Thankfully, we never needed to make use of our evacuation materials. Too many other people, including friends of mine, were not so fortunate. That is why it has been so painful to see our president deflect blame for the fires exclusively to poor forest management instead of recognizing and acting on the issue of climate change. It has also been painful to have our governor continue to issue drilling and fracking permits. We urgently need bold, transformative action on the issue of climate change, and this year’s fire season has proven that in the most devastating way.
USSYP: Did you have an opportunity to partake in the Washington Week Online sessions, and if so, which speakers and events were most impactful for you?
I sincerely loved participating in Washington Week Online. It was fascinating to learn from the speakers about what it means to be a public servant. In particular, I enjoyed our session with Senator Tammy Baldwin. She is a leader I dearly admire, and learning more about her experiences as a queer woman in politics was inspiring.
2020 Washington Week Online delegates in conversation with USSYP Democratic Co-Chair Senator Tammy Baldwin of Wisconsin.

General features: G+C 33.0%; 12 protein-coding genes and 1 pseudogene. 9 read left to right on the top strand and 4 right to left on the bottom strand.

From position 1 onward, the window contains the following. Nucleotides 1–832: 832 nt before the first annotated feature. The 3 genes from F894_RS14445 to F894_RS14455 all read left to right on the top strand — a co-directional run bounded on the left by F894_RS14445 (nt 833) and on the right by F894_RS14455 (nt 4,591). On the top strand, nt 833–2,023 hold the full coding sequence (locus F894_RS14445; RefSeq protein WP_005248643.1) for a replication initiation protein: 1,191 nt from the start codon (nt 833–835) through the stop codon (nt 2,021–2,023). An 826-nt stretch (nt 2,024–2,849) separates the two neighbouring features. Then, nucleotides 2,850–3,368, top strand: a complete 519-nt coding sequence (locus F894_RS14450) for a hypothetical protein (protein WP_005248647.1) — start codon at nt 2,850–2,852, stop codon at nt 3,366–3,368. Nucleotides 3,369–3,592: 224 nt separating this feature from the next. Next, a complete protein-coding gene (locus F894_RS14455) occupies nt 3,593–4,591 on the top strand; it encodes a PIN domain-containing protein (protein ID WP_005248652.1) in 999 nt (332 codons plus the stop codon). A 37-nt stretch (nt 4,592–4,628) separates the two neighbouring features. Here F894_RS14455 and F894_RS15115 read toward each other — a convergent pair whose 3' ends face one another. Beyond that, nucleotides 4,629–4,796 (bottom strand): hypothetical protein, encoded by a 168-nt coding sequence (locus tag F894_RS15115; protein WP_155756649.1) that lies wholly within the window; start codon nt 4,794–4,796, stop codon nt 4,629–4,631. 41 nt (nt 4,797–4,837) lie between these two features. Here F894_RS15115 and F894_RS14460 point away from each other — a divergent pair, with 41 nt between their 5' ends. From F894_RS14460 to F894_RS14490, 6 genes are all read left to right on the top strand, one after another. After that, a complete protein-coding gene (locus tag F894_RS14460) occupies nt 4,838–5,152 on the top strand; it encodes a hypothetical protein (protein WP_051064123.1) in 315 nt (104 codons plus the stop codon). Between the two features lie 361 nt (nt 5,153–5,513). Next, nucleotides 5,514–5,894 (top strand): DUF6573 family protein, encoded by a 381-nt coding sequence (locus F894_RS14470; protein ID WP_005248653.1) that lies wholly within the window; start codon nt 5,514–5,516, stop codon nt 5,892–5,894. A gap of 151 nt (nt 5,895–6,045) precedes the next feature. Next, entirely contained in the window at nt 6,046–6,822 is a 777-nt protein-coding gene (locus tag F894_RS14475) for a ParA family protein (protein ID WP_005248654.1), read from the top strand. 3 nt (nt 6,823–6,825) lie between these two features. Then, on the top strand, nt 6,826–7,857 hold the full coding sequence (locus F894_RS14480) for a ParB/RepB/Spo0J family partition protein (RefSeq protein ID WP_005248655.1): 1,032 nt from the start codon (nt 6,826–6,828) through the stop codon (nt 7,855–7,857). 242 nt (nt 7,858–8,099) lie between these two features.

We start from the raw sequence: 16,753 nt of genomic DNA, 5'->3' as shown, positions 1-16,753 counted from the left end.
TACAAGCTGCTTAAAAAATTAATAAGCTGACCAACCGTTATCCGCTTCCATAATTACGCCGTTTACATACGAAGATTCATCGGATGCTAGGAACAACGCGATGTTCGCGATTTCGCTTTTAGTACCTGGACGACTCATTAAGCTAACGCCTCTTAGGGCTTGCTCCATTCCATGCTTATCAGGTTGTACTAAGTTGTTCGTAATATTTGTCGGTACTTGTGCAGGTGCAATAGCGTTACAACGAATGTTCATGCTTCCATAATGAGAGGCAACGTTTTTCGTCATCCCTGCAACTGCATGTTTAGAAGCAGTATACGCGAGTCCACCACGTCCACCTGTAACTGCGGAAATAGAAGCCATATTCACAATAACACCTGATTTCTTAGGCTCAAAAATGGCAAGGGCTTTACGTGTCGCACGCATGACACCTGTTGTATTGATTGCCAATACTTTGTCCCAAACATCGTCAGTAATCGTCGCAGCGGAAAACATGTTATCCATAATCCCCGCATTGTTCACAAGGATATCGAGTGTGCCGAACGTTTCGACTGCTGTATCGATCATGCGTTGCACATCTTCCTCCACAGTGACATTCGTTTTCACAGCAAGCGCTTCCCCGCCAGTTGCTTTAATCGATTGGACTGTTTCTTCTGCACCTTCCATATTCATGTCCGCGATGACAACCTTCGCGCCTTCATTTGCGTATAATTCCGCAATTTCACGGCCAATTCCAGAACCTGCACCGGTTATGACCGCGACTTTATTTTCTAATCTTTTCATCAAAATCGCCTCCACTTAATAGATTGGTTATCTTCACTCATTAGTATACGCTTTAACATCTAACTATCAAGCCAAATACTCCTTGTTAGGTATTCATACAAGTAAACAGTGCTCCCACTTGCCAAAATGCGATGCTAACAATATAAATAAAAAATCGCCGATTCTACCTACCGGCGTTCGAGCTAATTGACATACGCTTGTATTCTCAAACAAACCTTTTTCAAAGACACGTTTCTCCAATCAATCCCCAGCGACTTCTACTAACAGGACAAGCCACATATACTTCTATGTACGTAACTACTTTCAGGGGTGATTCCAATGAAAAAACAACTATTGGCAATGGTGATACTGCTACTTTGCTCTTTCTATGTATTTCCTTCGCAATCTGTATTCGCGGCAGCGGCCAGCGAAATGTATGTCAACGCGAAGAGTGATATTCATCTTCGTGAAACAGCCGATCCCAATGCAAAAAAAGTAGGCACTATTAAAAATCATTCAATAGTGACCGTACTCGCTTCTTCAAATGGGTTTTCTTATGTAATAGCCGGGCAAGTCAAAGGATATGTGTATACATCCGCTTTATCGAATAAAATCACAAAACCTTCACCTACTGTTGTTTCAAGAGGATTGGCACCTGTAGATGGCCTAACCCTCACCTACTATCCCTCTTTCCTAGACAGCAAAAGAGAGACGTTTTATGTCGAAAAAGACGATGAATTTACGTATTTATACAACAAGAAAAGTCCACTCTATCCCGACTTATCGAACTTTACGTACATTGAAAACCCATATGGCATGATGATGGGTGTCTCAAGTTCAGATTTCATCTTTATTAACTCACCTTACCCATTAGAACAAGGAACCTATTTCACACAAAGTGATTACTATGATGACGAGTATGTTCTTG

USSYP: Technology has made it possible for you to know and be engaged with your fellow 2020 delegates. Have you formed friendships or special connections?
While I was incredibly disappointed to learn of Washington Week’s cancellation, I am forever grateful for the friendships and community I have found through Senate Youth. I have grown close to many of the delegates. I video call Alabama delegate Matthew Bray close to every day, write longhand letters to Indiana delegate Eilidh Macleod, and am a very loyal Goodreads follower of Massachusetts delegate Serena Jampel. I have made so many more friends through the program as well, bonding over books and Bollywood and the Bachelor, among other topics. I know these connections will last a lifetime.
Arushi, keeping in touch with 2020 Alabama delegate Matthew Bray
USSYP: Has the pandemic had any positive effects in your life? Have you taken up a new hobby or read any books during this unusual excess of time that you can share or recommend? What do you feel you have learned from this experience so far?
I have learned to take better care of myself during the pandemic. This crisis has brought personal challenges for us all, and I have been making an effort to prioritize my wellbeing as a result. Lately, I have been practicing Yoga regularly, reading more good books, and journaling more often as well! I am also trying to show myself leniency when I don’t meet a particular goal. It is tough to be productive when everything is so far from normal.